Ann Scowcroft’s debut collection overlays simple language with the depth and complexity of family relationships. Centered in interactions with family and close friends, Scowcroft captures a sense of regret in presenting broken and austere images of the home. The Truth of Houses demonstrates how a poet can explore how relationships continuously change throughout the course of a life, providing rich and multifaceted people that populate its pages.
Throughout the collection, we begin to piece together the moments illustrated in individual poems, forming a clear picture of the speaker and her relationships. Poignant images illuminate the speaker’s relationship with her parents, as she employs sparse language to articulate her father’s illness. In “Phantom,” the speaker addresses herself in second person, thinking of the “Thinness of your father’s legs before you admit / he is dying, / wobbly stalk of your month-old child.” She writes to her mother in “Letter to my mother,” showing words unsaid (actually her mother’s emphysema) as
of clauses caught in the soft spots of our throats
where the skin is supple and concave;
they have massed in our vocal chords
sheer numbers make it difficult to breathe.
With events taking place over a long stretch of time, the poet pays careful attention to how relationships unfold throughout the collection. The long poem (Palimpsest) continues the speaker’s relationship with her mother over a series of sixteen short poems. The poems enact this kind of scraping off and rewriting use of the palimpsest, such as in the fourth section, “whether it is appropriate to claim that an event is only meaningful in context,” where the speaker reimages herself as a child. In order to forget abuse she endured by her great uncle, the child “watches him without watching,” with “enough of the child left in her / at this moment to believe / what she cannot see does not exist.” Later in the sequence, when the speaker confronts her mother about the abuse, the mother only says “He did that to me too. The moment during which all oxygen / departed the planet only seemed long.”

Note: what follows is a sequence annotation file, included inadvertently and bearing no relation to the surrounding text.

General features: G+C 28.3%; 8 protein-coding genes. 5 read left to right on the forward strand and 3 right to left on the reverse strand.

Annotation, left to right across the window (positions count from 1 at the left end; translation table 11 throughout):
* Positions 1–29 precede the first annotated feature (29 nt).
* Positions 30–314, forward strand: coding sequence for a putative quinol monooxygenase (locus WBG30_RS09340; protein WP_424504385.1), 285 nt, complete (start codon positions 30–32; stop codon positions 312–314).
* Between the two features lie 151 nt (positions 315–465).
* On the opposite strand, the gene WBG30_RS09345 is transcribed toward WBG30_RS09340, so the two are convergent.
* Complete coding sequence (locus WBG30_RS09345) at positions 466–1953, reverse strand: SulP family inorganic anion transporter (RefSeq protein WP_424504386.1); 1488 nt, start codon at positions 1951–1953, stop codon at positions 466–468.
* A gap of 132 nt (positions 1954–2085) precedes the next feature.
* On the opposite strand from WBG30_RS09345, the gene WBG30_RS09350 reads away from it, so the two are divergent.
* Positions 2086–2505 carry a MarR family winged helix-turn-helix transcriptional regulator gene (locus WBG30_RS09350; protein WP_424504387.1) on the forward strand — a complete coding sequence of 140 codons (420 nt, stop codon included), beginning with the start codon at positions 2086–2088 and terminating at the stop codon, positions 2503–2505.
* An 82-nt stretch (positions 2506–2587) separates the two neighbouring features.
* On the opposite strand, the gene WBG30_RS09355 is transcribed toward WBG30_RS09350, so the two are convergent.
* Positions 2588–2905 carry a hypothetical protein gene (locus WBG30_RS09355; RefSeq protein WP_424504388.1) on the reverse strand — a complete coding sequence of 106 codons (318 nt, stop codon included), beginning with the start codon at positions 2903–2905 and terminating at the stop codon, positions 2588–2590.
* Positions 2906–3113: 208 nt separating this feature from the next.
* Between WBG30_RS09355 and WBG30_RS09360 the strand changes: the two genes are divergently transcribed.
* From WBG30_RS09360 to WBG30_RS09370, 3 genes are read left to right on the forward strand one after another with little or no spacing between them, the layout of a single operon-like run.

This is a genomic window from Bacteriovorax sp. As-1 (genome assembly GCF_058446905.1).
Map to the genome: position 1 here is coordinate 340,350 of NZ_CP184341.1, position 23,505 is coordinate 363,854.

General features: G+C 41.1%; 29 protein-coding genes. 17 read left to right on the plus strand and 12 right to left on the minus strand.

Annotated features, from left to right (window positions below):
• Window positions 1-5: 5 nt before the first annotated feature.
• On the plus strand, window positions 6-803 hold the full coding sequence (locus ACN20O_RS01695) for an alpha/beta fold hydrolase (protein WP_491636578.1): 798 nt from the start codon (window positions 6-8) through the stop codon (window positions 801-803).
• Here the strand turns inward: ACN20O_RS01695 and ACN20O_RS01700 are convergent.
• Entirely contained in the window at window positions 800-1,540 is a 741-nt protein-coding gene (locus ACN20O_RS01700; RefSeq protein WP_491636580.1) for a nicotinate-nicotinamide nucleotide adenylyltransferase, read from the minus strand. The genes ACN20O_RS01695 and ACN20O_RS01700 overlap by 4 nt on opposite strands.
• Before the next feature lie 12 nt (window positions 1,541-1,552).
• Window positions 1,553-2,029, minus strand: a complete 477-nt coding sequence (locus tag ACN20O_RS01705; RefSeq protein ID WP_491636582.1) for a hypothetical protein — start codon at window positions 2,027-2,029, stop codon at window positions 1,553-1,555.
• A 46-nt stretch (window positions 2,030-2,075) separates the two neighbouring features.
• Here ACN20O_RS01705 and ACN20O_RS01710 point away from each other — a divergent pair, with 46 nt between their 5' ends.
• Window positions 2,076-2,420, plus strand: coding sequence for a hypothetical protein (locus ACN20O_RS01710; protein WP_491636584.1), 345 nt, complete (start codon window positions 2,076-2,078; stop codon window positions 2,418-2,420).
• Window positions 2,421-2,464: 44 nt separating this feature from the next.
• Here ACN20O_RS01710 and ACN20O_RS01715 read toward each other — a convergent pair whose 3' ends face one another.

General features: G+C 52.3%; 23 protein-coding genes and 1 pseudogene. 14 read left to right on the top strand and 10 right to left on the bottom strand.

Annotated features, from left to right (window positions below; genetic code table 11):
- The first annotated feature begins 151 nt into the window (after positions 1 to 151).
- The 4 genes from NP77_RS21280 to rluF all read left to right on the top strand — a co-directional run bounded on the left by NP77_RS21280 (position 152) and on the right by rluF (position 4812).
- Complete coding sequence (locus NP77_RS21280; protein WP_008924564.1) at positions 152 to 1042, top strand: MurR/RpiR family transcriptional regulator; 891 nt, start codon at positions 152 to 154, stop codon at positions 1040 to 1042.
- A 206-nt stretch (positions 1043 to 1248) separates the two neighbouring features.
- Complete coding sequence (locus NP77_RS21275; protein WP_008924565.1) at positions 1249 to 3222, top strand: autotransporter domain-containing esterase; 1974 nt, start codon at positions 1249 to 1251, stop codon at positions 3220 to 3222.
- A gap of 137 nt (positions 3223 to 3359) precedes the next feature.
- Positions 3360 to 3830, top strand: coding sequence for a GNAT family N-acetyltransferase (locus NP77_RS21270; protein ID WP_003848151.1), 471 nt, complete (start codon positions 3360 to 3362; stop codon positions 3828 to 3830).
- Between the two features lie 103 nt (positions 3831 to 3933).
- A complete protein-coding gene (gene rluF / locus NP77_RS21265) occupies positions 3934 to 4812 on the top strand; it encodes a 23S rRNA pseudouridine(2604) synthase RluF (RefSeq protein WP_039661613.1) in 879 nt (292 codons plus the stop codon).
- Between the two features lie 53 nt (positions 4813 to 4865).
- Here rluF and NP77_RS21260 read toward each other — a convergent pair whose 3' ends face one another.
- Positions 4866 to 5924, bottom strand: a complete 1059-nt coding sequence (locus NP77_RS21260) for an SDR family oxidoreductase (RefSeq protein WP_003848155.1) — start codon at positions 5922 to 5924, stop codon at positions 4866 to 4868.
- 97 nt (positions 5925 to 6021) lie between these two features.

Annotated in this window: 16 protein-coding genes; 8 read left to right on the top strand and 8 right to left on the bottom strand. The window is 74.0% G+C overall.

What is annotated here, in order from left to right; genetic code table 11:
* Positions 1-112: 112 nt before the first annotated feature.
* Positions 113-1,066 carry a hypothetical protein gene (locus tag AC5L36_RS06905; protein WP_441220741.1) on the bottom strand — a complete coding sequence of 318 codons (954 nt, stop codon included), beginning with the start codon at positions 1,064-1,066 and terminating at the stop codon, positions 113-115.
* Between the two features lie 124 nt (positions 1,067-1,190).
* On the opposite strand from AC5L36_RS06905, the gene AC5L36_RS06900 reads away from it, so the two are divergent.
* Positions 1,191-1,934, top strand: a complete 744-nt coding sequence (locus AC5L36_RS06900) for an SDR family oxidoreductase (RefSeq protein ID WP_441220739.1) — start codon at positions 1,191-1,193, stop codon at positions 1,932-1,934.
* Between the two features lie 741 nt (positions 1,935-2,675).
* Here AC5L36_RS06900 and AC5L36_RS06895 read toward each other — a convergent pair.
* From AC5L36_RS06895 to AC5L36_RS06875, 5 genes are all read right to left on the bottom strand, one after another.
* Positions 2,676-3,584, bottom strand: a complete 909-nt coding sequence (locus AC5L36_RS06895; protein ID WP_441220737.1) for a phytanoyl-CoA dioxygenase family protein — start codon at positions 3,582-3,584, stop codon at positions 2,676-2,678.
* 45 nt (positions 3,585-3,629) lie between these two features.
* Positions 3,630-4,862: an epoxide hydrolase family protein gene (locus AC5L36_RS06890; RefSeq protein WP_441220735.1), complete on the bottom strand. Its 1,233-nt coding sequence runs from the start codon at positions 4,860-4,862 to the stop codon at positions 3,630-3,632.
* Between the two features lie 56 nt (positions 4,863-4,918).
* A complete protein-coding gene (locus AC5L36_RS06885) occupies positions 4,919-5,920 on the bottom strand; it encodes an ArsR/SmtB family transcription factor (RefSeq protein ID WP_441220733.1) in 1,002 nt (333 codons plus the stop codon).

Yet, despite the difficulties of childhood, resonant images come to the fore. In “Quotidian,” the speaker claims
In this square old house with warped wooden floors
and prim wainscoting, we have sown
plenty that slips between the cracks,
like so much birdseed spilled on the way in the door.
This residual pain in memory pervades these poems, yet there still remains a fervent desire to continue on, to persevere despite the unveiling of the truth.